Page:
Pyramid/McCarran improvement project completion expected the end of October
Frustrated drivers, there’s hope: construction on the Pyramid/McCarran intersection improvement project is nearly complete.
And the $73 million job that began in April 2016 is wrapping up months ahead of schedule.
The result will be three lanes in each direction on Pyramid Way. On eastbound McCarran, there will be a triple left turn lane onto northbound Pyramid. There also will be dedicated turning lanes at every other corner so turn traffic is moved out of through-stream traffic.
Jason Fritz, project manager for Granite Construction, said the project is slated for completion in the middle of October rather than spring.
“Of the many challenges associated with a project of this magnitude, perhaps the biggest challenge was maintaining the flow of traffic through Pyramid Way and McCarran Boulevard,” Fritz said. The busiest intersection in Sparks sometimes sees more than 60,000 cars per day.
Another major issue involved closing the entire intersection at Pyramid and McCarran — right before Burning Man — to complete paving work. Although it’s just a 100-foot-by-100-foot section of pavement, it’s one the most heavily traveled intersections in the Truckee Meadows.
“That intersection always has a car driving through it,” Fritz said. “There really was no way around closing it. The team worked really well on communications, and it was like a light switch — the cars just went around.
“At Granite we do a pretty good job of keeping the crystal ball shined up so we can look ahead and try to predict any and all hiccups,” Fritz added.
The closure started 9 p.m. on Aug. 25, and the intersection was reopened by midnight on the 26th — again, well ahead of schedule.
Scott Gibson, project manager for the Regional Transportation Commission, said the closure was slated to be a marathon weekend-long job lasting through Sunday. It could have been finished even earlier, Gibson noted, but it was so hot that Saturday that Granite Construction had to let the new asphalt cool and harden before letting traffic drive on it.
Planning for the closure took more than three weeks. Detour routes were mapped out by Week 2, Fritz said, and the final week involved pushing out notification of the closure to commuters and other stakeholders. RTC used routine stakeholder updates and text-push notifications, and it also engaged local and regional media to inform drivers about the upcoming closure.
“The media was very helpful in getting the information out to the public,” said Michael Moreno, public affairs administrator for the RTC. “We (also) had communications with the Burning Man organization to let them know the closure was happening so they could let Burners know the alternate route to Burning Man.”
At peak construction more than 60 tradesmen have worked on the Pyramid/McCarran job, Fritz said. For the intersection closure, Granite engaged four flaggers and 20 tradesmen. Paving proved extremely challenging since crews had to match grades, slopes and drainage to all four legs of the intersection that had already been improved.
“That final hundred-by-hundred square had to tie all those together, and there were no plans that showed exactly how it was supposed to work,” Gibson said. “It was all the skill of Granite and the surveyors and paving crew that made it fit on the fly. It was a very expertise-oriented piece of work to get it all together.”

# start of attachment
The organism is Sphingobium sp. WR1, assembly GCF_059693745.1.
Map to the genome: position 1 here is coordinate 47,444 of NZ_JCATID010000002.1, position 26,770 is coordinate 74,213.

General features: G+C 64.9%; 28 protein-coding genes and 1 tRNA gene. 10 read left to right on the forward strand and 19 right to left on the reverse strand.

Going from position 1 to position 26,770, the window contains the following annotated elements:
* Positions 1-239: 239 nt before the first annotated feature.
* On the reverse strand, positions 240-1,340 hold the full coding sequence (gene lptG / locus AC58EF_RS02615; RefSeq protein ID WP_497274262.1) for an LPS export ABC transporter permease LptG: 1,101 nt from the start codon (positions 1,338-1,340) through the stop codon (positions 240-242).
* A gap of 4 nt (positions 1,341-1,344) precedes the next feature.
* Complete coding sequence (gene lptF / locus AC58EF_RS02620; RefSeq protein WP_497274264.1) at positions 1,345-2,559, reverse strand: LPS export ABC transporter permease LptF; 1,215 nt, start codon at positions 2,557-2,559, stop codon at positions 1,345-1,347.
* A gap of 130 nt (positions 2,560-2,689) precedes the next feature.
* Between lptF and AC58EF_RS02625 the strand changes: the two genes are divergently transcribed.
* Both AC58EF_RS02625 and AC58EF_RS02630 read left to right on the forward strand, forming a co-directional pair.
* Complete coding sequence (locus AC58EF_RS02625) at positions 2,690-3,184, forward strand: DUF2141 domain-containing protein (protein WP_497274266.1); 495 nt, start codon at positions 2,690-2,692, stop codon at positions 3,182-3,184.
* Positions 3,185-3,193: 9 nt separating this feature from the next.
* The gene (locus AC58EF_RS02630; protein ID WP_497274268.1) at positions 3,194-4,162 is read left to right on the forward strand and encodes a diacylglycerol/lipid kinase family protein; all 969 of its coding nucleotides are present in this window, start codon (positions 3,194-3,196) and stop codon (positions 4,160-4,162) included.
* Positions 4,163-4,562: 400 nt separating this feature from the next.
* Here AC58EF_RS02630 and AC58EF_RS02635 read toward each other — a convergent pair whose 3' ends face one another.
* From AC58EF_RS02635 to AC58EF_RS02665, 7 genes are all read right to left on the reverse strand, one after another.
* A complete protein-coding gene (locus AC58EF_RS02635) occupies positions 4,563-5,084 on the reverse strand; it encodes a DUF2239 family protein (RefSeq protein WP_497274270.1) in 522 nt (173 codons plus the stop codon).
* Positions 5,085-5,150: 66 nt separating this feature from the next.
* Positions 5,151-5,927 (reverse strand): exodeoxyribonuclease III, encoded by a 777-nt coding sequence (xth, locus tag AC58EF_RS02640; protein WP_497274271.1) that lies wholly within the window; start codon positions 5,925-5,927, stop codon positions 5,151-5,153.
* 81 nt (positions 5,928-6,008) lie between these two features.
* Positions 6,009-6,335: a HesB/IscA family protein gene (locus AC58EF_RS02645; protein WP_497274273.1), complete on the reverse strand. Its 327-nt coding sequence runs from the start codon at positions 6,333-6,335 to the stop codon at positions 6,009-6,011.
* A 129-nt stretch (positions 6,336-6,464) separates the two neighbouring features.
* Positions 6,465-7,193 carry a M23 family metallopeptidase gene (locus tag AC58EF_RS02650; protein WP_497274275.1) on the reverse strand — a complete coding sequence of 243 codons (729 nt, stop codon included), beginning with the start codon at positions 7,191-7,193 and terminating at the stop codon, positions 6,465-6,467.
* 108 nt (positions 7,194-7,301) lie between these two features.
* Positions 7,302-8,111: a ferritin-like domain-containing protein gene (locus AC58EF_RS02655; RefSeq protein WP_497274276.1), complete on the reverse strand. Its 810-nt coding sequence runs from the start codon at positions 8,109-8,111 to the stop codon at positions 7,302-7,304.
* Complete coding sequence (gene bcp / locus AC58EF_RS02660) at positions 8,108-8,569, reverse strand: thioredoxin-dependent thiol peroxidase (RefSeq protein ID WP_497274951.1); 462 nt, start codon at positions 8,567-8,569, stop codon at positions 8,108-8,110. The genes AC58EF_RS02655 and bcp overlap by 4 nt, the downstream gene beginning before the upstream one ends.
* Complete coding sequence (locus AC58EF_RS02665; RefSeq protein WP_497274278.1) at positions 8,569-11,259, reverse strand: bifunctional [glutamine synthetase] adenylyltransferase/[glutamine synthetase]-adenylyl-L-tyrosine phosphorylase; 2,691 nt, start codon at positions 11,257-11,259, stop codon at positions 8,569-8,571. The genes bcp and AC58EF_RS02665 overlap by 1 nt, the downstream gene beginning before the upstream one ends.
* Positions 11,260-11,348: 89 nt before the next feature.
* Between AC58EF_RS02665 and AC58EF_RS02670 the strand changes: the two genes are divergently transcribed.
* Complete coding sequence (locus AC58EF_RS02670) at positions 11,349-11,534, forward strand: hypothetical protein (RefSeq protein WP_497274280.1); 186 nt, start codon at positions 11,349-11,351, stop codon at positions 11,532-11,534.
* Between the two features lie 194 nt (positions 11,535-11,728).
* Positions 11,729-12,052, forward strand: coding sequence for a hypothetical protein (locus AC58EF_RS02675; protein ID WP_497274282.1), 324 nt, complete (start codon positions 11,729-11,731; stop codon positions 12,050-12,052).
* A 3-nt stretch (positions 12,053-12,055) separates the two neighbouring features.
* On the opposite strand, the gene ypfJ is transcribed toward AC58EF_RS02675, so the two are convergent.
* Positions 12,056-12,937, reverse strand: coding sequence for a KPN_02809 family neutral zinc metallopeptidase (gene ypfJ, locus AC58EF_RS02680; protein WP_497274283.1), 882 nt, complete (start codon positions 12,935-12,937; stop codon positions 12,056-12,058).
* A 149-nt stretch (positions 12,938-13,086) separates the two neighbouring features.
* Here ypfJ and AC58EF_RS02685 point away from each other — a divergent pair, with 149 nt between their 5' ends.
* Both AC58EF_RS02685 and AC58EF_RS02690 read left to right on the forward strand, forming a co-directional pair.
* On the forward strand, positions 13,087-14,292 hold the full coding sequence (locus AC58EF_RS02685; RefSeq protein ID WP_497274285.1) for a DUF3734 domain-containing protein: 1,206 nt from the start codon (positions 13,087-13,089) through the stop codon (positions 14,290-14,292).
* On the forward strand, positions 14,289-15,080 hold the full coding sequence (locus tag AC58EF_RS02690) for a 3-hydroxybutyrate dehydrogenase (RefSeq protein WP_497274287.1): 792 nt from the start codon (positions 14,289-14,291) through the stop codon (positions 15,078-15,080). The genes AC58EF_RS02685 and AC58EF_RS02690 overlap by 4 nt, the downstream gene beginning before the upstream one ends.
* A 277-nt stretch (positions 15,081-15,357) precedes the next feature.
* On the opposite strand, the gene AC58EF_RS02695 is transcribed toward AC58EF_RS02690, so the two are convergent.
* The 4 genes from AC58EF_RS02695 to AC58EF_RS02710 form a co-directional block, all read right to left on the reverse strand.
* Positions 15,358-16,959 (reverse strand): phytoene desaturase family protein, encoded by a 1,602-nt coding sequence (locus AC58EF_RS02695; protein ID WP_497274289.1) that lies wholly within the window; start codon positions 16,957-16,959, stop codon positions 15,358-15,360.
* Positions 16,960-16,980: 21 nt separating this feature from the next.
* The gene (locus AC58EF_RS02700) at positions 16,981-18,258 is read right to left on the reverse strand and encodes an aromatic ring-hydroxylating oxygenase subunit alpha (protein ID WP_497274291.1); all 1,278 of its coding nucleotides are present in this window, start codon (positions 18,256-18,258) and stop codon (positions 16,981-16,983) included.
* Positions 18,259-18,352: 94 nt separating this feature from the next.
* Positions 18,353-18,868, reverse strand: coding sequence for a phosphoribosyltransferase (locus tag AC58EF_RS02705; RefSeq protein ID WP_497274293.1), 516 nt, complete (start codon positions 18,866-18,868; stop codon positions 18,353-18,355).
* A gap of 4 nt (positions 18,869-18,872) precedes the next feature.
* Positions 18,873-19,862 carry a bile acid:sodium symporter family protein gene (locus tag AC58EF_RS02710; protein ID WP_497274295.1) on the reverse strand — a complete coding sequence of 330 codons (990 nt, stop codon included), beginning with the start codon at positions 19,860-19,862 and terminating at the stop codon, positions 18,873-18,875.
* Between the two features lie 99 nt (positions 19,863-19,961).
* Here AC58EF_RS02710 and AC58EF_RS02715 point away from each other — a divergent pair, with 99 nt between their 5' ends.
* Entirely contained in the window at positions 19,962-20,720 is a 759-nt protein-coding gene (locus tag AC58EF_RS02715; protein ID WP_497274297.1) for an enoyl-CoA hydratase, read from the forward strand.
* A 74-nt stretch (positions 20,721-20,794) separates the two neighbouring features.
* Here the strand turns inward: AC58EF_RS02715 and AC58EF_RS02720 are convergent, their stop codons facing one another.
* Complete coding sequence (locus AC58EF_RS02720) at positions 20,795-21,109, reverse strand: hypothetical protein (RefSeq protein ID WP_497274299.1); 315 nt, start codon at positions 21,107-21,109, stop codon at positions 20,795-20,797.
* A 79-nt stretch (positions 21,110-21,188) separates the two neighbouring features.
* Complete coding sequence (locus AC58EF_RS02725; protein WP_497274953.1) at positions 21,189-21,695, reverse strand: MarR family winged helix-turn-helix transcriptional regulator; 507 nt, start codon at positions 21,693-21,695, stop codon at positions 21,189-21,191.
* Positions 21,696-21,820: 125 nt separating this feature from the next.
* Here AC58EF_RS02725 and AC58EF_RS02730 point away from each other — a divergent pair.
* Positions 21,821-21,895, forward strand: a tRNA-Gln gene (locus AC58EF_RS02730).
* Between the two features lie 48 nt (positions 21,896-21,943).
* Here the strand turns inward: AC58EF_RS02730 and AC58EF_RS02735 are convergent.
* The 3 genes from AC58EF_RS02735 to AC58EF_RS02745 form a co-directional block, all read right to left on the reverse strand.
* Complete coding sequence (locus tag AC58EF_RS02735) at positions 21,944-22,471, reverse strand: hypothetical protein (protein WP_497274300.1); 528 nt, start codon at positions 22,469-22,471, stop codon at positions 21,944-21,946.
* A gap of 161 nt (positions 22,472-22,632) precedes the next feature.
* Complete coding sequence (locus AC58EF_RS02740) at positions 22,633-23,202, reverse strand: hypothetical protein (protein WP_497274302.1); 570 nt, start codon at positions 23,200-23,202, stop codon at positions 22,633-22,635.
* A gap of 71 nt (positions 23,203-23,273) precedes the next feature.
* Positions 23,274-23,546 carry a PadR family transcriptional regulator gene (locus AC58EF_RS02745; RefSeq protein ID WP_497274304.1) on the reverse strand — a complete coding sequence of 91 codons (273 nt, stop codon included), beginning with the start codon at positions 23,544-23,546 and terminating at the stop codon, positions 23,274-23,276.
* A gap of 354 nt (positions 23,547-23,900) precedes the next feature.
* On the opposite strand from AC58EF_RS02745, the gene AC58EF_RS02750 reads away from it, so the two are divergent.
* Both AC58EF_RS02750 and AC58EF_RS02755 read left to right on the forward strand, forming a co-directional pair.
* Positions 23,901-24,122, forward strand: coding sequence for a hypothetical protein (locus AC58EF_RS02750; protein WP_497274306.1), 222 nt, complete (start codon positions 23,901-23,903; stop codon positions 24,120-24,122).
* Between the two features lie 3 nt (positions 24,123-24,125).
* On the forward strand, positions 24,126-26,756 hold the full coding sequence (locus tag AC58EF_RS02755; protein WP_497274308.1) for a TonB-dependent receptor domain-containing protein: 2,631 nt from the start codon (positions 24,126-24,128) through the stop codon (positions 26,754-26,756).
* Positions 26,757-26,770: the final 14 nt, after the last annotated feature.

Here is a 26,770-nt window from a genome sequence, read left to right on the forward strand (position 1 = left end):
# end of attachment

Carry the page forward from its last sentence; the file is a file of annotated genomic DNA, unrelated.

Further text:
So what’s left? Although commuters are enjoying the new traffic patterns, there’s still a tremendous amount of work to be done before the last traffic cone is removed, Fritz said. And even though Granite has hit the home stretch, the final six weeks of the project will prove to be some of the most onerous.
“This is the most challenging part from a management standpoint because there’s a lot of scheduling and coordinating,” Fritz said. “Before we would just work in (the same) area for three months. Now we are all over the project in every which way.”
Granite and its subcontractors still need to install infrastructure and electrical for the traffic signals, as well as install glue-down curbing, which will take up to three weeks. The new asphalt also has to be milled so it ties well into existing grades on Pyramid Way and McCarran Boulevard. Lastly, crews must lay a final wear surface across the expanse of the entire project, as well as lay final lane striping.
“In terms of impacting the public, we are totally in the way, and it changes daily and weekly,” Gibson said. “There will be a lot of big equipment out in the middle of the road, and we have to take a lot of lanes to do it, which constricts everything down.”
Drivers need to exercise caution — and patience — through the final leg of construction.
“Expect delays,” Gibson said. “We are going to be constricting traffic, and it’s hard to tell when it’s going to be good in the direction you are going. It’s going to be a roll of the dice these last few (weeks). But be patient — the end is in sight.”
Road construction is never easy, Moreno noted, but drivers will enjoy the benefits of the roadwork and improvements for years to come.
“We are making the intersection better,” Moreno said. “We are excited to complete this project. We aren’t just building an intersection; we are building a neighborhood. We are going to move traffic a lot better, it’s going to be safer, and the neighborhood looks much nicer. There are a lot of great elements.”
Christal Park Keegan’s professional experience includes working as an attorney for the National Judicial College in Reno and for the Chapman Law Firm in Northern Nevada.